Is 'Womenomics' The Answer To Japan's Economic Woes? : Parallels The government has set up a female lumberjacks program, part of a wider effort to fuel growth after long-term stagnation. But critics say it does little to tackle fundamental problems.
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Is 'Womenomics' The Answer To Japan's Economic Woes?

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Is 'Womenomics' The Answer To Japan's Economic Woes?

Is 'Womenomics' The Answer To Japan's Economic Woes?

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DAVID GREENE, HOST:

The government of Japan is trying to revive the nation's economy. Voters will actually go to the polls this month in what's seen as a referendum on those efforts. A key part of the plan is to bring more women into the country's shrinking workforce. Japan has the lowest rate of female participation in the labor force of any developed economy. The push to change that has been dubbed Womenomics. And NPR's Anthony Kuhn is going to tell us about one woman who's benefited.

ANTHONY KUHN: Yukiko Koyama's (ph) got a deft touch with a chainsaw. She slices through big pine trees like a sushi chef cuts up a tuna roll. She's working on a hillside overlooking the city of Matsumoto, right in the middle of Japan's main island Honshu. Many of the forests here have been growing for half a century and need weeding. Koyama is 35. She used to design costumes for ballet dancers. But, she explains, she wanted to work outdoors.

YUKIKO KOYAMA: (Through translator) I've been looking for my calling - a job I can do for life. I'm the type of woman who will work even after she gets married. I want to make necessities for everyday life - not superfluous stuff.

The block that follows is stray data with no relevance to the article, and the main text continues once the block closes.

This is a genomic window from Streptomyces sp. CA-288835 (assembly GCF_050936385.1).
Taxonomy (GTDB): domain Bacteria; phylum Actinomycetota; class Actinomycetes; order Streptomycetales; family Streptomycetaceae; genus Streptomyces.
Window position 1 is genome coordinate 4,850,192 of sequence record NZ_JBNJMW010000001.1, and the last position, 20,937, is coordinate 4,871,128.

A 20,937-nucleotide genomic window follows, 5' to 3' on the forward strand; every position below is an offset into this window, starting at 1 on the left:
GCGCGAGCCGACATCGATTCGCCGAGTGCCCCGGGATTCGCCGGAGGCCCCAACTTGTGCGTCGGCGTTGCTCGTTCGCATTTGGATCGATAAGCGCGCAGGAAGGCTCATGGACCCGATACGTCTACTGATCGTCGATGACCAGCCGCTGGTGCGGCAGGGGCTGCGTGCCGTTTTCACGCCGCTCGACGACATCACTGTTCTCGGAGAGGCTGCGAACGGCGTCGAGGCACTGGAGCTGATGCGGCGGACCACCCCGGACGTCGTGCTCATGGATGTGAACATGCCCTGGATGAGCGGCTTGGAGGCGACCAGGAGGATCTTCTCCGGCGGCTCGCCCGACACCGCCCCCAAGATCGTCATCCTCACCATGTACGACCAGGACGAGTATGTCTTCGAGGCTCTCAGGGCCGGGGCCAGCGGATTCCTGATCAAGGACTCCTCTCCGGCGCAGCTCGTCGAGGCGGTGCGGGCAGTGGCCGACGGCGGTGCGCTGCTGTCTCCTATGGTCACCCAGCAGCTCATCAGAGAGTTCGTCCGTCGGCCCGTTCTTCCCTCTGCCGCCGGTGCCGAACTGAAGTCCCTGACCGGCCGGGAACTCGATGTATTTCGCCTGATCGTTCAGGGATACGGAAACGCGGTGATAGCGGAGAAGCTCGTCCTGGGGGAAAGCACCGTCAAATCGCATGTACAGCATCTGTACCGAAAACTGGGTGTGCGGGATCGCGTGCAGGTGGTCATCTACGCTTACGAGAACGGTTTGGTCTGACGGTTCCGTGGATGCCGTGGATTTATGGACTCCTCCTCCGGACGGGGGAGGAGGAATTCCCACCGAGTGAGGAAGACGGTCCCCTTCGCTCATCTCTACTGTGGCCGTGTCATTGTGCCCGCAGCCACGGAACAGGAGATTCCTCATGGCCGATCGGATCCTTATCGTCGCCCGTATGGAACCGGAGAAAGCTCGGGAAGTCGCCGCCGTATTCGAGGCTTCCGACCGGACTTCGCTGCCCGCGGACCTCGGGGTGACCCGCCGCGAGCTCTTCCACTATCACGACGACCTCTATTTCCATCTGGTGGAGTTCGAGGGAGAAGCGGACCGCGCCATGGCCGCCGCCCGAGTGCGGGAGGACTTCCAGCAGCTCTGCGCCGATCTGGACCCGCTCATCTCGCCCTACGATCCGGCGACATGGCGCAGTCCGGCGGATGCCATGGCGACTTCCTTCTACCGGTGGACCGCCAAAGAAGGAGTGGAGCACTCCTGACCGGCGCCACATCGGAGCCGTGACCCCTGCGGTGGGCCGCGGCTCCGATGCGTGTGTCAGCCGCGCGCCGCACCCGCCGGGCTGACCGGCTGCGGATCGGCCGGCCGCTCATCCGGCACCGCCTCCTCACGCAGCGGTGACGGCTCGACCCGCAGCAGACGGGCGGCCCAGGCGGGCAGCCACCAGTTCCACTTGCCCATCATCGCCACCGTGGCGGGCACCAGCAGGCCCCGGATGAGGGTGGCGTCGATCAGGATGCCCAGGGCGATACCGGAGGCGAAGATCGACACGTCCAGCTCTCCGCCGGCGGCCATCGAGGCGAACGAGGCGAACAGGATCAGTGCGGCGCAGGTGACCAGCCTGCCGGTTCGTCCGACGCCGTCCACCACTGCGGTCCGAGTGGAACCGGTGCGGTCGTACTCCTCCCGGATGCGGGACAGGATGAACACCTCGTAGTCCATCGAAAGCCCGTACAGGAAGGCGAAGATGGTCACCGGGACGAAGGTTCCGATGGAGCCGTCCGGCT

KUHN: Koyama is one of about 3,000 women being trained and certified by the government Women's Forestry Program. It reimburses timber mills for half of the cost of employing women, including Koyama, for three years.

(SOUNDBITE OF ARCHIVED RECORDING)

PRIME MINISTER SHINZO ABE: (Speaking Japanese).

KUHN: Japan must change the way of thinking that tends to be male-oriented in virtually all aspects, Prime Minister Shinzo Abe said in a speech this April. He pledged that 30 percent of all national government hires will be women. And women will fill 30 percent of all leadership positions by 2020. This is part of a larger effort to drag Japan's economy out of stagnation. It's been dubbed Abenomics. But Tokiko Kashiwara (ph), editor of the Tokyo-based Women's Democratic Journal, doubts it will work.

TOKIKO KASHIWARA: (Through translator) Abenomics has done nothing for women, children and low-income people. Perhaps the top 1 percent has benefited, but the majority of working women are temporary or contract workers. And for them, there's been no benefit.

KUHN: Kashiwara says that Japanese women are paid half of what men get for the same work. Finding child care and returning to their jobs after maternity leave remains difficult for many Japanese women. Abe did appoint a record-tying five female cabinet ministers. Two of them have resigned after scandals. Kashiwara says that despite the rhetoric, Abe still holds very traditional views about women in the workplace.

KASHIWARA: (Through translator) I think what Abe wants to do is to use women as part of the country's economic force by having us give birth and raise children according to Japanese women's traditional roles.

KUHN: Back in Matsumoto, a lift truck picks up the freshly cut timber. Lumberjack Yukiko Koyama takes off her hardhat and chaps, lets down her hair and breaks for lunch. Whatever problems Womenomics may be facing, Koyama says she's treated fairly and equally. She says she intends to stay in this line of work.

KOYAMA: (Through translator) After I have children, I want to stay in the forestry business. But it doesn't have to be wielding a chainsaw. It may be creating forests, planting trees or maintaining trees.

KUHN: Koyama says she loves her job. And she and her friends are thrilled that she's finally found some work she can really sink her - and her chainsaw's - teeth into. Anthony Kuhn, NPR News.

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